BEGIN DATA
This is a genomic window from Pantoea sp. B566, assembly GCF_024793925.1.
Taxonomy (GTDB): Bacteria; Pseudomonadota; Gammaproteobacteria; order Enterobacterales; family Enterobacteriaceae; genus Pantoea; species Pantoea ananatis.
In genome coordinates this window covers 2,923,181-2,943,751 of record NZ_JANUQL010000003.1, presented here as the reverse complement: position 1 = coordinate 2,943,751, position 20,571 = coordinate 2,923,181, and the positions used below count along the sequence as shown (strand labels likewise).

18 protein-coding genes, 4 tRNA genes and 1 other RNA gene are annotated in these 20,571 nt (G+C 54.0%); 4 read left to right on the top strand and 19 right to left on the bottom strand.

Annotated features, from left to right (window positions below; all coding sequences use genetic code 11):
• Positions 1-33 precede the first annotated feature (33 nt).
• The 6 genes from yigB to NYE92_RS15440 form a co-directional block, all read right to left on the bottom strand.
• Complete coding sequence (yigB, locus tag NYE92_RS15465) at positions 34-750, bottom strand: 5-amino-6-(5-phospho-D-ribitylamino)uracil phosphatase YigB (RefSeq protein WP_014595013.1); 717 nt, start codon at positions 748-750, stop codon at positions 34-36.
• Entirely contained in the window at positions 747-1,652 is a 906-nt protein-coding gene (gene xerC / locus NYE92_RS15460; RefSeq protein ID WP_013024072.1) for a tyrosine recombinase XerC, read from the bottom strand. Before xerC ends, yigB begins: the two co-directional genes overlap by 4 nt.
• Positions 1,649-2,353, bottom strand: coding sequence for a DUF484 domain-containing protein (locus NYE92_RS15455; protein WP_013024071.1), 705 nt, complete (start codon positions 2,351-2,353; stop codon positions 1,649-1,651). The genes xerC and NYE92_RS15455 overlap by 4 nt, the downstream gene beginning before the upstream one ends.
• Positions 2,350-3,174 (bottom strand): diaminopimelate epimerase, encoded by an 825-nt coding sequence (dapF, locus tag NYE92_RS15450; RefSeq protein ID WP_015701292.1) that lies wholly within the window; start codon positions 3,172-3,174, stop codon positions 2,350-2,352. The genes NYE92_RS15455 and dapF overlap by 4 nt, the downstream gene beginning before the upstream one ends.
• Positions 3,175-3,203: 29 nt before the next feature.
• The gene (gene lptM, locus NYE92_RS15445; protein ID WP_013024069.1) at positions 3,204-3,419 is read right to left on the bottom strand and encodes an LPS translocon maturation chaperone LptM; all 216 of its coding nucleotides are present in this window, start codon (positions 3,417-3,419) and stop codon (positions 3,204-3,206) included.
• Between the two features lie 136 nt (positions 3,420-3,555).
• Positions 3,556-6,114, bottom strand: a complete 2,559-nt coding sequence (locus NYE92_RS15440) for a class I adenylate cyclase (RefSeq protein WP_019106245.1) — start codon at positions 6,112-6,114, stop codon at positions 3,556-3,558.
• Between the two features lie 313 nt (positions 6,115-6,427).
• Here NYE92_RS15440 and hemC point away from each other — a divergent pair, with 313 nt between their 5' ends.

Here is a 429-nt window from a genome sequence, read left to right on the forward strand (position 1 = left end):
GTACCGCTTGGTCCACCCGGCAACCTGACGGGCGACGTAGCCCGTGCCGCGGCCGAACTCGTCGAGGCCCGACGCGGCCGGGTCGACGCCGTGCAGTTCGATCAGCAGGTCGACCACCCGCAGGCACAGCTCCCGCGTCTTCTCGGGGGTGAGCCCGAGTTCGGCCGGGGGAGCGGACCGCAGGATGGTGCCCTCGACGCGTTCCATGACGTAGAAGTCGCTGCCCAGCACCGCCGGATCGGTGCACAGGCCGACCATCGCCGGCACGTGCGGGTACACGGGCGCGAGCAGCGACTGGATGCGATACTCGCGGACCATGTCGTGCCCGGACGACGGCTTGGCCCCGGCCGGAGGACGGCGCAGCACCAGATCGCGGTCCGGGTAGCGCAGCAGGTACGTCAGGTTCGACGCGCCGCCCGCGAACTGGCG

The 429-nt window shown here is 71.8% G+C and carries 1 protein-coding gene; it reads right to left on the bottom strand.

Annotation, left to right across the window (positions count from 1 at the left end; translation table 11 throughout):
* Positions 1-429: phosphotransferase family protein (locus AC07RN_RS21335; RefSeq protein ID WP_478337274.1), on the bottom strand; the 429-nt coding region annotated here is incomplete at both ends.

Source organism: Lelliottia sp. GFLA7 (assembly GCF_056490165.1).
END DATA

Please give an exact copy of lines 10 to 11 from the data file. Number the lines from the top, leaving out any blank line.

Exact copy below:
• Positions 1,649-2,353, bottom strand: coding sequence for a DUF484 domain-containing protein (locus NYE92_RS15455; protein WP_013024071.1), 705 nt, complete (start codon positions 2,351-2,353; stop codon positions 1,649-1,651). The genes xerC and NYE92_RS15455 overlap by 4 nt, the downstream gene beginning before the upstream one ends.
• Positions 2,350-3,174 (bottom strand): diaminopimelate epimerase, encoded by an 825-nt coding sequence (dapF, locus tag NYE92_RS15450; RefSeq protein ID WP_015701292.1) that lies wholly within the window; start codon positions 3,172-3,174, stop codon positions 2,350-2,352. The genes NYE92_RS15455 and dapF overlap by 4 nt, the downstream gene beginning before the upstream one ends.